The coming to power of PDP, with the avowedly ‘Hindu nationalist’ BJP, provided more reason to not give in to diplomatic methods of conflict resolution. In the PDP, the Indian State had cultivated a “soft separatist” party that scores points on either side, depending on whether it is in power or opposition. In the BJP, Kashmiris saw a truer manifestation of how the Indian State had always behaved in the Valley: an aggressively homogenising force forging its idea of Akhand Bharat with iron force.
It’s in the context of the popular distaste for this coalition—a strictly unconscionable one, as far as the common Kashmiri was concerned—that the synchronisation of the militant-public relationship became vivid. Such as when, within minutes of the news of Burhan Wani's death, loudspeakers blared with pro-azadi slogans, and people marched to Tral, and stoned police stations and army camps.
It was the dawn of a war between people and the Indian State that would last a good six months, and whose repercussions are still being felt. For the next six months, the State only existed in its repressive apparatus—speaking only via the medium of pellets, bullets, teargas shells, curfews, Section 144, PAVA shells, PSA, nocturnal raids, illegal detentions.
Emerging against it was a collective discourse that carried for its young adherents the promise of a new Kashmir. Boys like Burhan were a home-grown marker of this new political culture, who gained popularity by connecting the present to a long history of armed resistance. His killing unleashed a sort of madness, of loss, of hatred. The more literate saw it as a frenzy of decolonisation.
The events of the year become an important tool also to evaluate India’s response, and the forms of abstract and real violence embedded therein. People of all age groups suffered—from children to octogenarians. Pellets found their target without discriminating, feeding the fires even more.
Mosques became the epicenter for political activities—they were more political than religious. Social and political mobilisation took place across the Valley, especially in the countryside. It was all decentralised: there was effectively minimal communication with the top leadership, which remained caged for the entire period. Local leaderships sprung up and took charge of events on a daily basis. To sustain the mass uprising, local Baitul Maals (treasuries) were set up, again from the mosques. The sustainability of it all also became a subject of analysis.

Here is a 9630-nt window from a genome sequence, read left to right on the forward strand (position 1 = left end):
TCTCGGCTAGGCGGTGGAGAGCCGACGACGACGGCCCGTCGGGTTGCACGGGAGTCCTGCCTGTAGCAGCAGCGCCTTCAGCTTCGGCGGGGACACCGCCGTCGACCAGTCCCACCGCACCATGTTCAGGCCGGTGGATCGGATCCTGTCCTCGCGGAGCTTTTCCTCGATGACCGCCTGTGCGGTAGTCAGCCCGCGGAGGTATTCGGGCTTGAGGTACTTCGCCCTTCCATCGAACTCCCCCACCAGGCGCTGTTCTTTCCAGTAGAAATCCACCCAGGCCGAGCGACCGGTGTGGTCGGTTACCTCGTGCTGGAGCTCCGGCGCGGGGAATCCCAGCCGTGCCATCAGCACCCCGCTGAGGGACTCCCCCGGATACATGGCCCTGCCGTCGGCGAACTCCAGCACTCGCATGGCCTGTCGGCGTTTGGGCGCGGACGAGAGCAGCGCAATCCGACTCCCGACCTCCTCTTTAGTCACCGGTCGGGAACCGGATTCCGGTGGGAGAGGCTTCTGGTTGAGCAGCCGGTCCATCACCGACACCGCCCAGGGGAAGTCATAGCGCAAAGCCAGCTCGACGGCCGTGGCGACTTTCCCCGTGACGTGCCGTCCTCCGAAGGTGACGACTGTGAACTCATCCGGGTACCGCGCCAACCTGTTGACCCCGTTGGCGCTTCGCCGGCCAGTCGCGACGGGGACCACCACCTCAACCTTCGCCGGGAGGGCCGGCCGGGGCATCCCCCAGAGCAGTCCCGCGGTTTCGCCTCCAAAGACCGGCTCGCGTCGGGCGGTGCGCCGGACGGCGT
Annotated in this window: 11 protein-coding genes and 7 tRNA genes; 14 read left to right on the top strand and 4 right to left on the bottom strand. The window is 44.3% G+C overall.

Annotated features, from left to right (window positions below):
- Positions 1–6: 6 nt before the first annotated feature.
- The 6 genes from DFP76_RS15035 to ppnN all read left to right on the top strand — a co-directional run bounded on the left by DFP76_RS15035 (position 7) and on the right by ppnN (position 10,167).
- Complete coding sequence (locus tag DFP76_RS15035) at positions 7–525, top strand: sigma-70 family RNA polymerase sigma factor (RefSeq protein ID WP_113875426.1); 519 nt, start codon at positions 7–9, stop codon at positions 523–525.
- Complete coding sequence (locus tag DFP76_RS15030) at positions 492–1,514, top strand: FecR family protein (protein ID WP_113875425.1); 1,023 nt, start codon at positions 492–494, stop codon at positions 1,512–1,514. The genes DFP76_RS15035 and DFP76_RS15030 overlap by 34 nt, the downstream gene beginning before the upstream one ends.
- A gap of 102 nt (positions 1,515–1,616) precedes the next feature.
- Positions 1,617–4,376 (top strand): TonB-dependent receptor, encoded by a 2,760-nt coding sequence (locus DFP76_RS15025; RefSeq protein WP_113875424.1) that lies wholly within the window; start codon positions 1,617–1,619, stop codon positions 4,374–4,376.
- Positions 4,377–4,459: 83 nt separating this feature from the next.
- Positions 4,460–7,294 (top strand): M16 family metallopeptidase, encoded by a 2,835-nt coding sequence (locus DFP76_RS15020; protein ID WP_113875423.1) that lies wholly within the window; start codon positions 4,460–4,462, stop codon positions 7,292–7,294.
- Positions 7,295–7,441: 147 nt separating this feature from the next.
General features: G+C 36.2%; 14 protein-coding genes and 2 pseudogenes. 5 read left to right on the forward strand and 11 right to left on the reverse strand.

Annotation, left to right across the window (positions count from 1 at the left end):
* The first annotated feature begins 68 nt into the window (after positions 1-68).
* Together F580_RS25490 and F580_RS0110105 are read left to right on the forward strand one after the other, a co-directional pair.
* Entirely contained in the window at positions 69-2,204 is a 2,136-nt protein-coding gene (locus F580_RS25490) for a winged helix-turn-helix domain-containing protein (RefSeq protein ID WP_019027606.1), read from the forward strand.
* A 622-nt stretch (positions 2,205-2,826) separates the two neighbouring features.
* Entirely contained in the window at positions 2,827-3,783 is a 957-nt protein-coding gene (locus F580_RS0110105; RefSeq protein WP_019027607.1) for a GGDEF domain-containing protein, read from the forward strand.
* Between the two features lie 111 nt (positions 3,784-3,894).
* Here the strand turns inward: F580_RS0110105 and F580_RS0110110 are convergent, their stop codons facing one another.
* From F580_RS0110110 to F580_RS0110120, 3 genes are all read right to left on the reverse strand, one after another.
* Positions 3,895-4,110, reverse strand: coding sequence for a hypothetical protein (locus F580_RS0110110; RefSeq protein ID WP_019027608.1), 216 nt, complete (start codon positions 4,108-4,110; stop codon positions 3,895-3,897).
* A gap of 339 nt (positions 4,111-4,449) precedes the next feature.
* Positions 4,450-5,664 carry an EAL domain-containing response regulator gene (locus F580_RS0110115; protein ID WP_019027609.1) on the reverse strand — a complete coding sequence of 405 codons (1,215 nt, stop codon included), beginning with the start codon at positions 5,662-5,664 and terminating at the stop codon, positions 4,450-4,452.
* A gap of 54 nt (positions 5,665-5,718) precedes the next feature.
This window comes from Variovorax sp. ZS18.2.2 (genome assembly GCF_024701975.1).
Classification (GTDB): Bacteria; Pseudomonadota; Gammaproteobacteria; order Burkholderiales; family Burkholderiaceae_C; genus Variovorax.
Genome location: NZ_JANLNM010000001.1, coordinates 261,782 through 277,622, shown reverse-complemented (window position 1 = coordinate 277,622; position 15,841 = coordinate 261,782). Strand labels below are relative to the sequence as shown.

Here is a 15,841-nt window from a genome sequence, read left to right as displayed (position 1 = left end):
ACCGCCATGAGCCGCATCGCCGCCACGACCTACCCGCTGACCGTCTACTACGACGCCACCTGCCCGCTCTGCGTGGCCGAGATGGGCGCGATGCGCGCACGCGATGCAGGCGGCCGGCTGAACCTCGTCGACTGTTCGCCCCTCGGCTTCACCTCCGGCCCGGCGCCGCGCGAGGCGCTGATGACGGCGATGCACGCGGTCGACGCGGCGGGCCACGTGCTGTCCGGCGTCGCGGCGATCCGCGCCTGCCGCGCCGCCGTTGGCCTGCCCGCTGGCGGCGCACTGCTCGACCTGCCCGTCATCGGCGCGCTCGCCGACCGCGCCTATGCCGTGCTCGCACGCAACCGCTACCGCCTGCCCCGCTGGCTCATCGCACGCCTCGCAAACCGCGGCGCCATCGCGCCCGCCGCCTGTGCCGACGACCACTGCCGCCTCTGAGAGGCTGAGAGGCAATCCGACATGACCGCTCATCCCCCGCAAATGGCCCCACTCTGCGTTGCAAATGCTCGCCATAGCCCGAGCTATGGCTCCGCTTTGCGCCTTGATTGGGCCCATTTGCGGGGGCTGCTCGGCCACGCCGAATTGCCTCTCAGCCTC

The immediate trigger for such a massive uprising could have been a land grab like that of 2008, or a fake encounter like that of Machil in 2010. But it was neither of the two. It was particularly striking that a militant’s killing would incite an uprising that had no precedents in entire Kashmiri history. It was a clear sign: for people, the means of political socialisation now necessarily included the militants. Counter-violence was seen as a necessary part of protests, given the sheer scale of military presence in the Valley.
Six months or so down, when a sense of “normalcy” was restored after many more killings, arrests, detentions, night raids and crackdowns, the State began formulating harsher approaches to deal with a dissentient population. The policies of the government reflected the clear-cut agenda of the inherent ideologies of its constituents.
The Indian State was realising the dream of its genesis—that of a Hindu confessional state, to quote Perry Anderson. For Kashmir, it meant fake diplomatic talks and disguised resolution offers would no longer be a part of the official Indian policy on Kashmir, if there exists one. Instead, ever so often, ‘tough’ words would make it to the headlines. (As in Gen Bipin Rawat’s statement honouring Major Tarun Gogoi for using a Kashmiri as a human shield.)